Eric Lu - Boston's Chinese Performing Arts Foundation concert series's hard to imagine a more touching and tenderly ruminating performance than the one heard on this occasion.

Eric Lu, the now 19-year-old fourth-prize laureate of the 2015 International Frederyk Chopin Competition in Warsaw, gave the season's final recital in Boston's Chinese Performing Arts Foundation concert series (13 May, Jordan Hall). Lu is still a student at the Curtis Institute in Philadelphia (where he studies with Robert McDonald and Jonathan Biss), but he is already a serious, mature, and interesting musician. His performance of Chopin's Twenty-four Preludes Op. 28, which occupied the first half of his program, was superb. He moved with confident mastery through the immense variety of moods, from the simple unforced lyricism of the A Major and E-flat Major to the pessimism of the Preludes in A Minor and F Minor. In the remarkable D-flat Major piece, known as the "Raindrop" Prelude because of its repeated A-flats around which melody and accompaniment are woven, he made a listener aware of the way it foreshadows Ravel's "Le Gibet, " written 75 years later. In the C-Sharp Minor middle section, he also made one aware of how Chopin looks forward to Mussorgsky.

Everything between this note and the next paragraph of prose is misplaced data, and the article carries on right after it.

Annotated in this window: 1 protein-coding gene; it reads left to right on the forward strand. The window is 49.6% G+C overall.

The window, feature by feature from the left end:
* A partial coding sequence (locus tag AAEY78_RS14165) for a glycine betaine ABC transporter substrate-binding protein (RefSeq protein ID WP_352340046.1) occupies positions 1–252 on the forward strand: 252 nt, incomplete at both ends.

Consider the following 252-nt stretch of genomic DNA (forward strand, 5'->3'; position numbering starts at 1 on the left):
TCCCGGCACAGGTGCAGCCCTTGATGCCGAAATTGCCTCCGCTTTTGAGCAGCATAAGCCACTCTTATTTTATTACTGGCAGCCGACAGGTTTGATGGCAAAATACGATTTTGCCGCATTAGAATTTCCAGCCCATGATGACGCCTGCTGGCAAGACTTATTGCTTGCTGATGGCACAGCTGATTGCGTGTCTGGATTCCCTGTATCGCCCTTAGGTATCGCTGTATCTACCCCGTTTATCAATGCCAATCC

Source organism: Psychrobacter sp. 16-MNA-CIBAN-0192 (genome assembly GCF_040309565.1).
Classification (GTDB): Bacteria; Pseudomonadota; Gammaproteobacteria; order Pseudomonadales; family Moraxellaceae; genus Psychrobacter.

The suspicion that this anticipation of Mussorgsky suggested a talent for Russian music was confirmed after the interval by Lu's performance of Prokofiev's Sonata No. 7. This was a terrific reading, especially interesting in the finale's astonishing toccata-like finale. Unlike most young virtuosos with remarkable equipment, Lu realized that the movement's excitement is not generated by sheer velocity, but by maintaining rhythmic accuracy and stability. Last season, when another gifted young pianist, Haochen Zhang, performed the same sonata, his breathlessly fast tempo in the finale outpaced the music. Lu's discipline permitted him to make the music sound unbelievably fast without being uncontrollably fast.

The Prokofiev was preceded by performances of two sad pieces, Mozart's A Minor Rondo K. 511 and Schubert's C Minor Impromptu D. 899. Lu's performances of the Mozart will probably attain a higher level of subtlety and refinement as he grows older, but it's hard to imagine a more touching and tenderly ruminating performance than the one heard on this occasion. It was playing that made a listener look forward to hearing Lu perform this composer's sonatas in the years to come.

International Piano Magazine
Saturday, May 13, 2017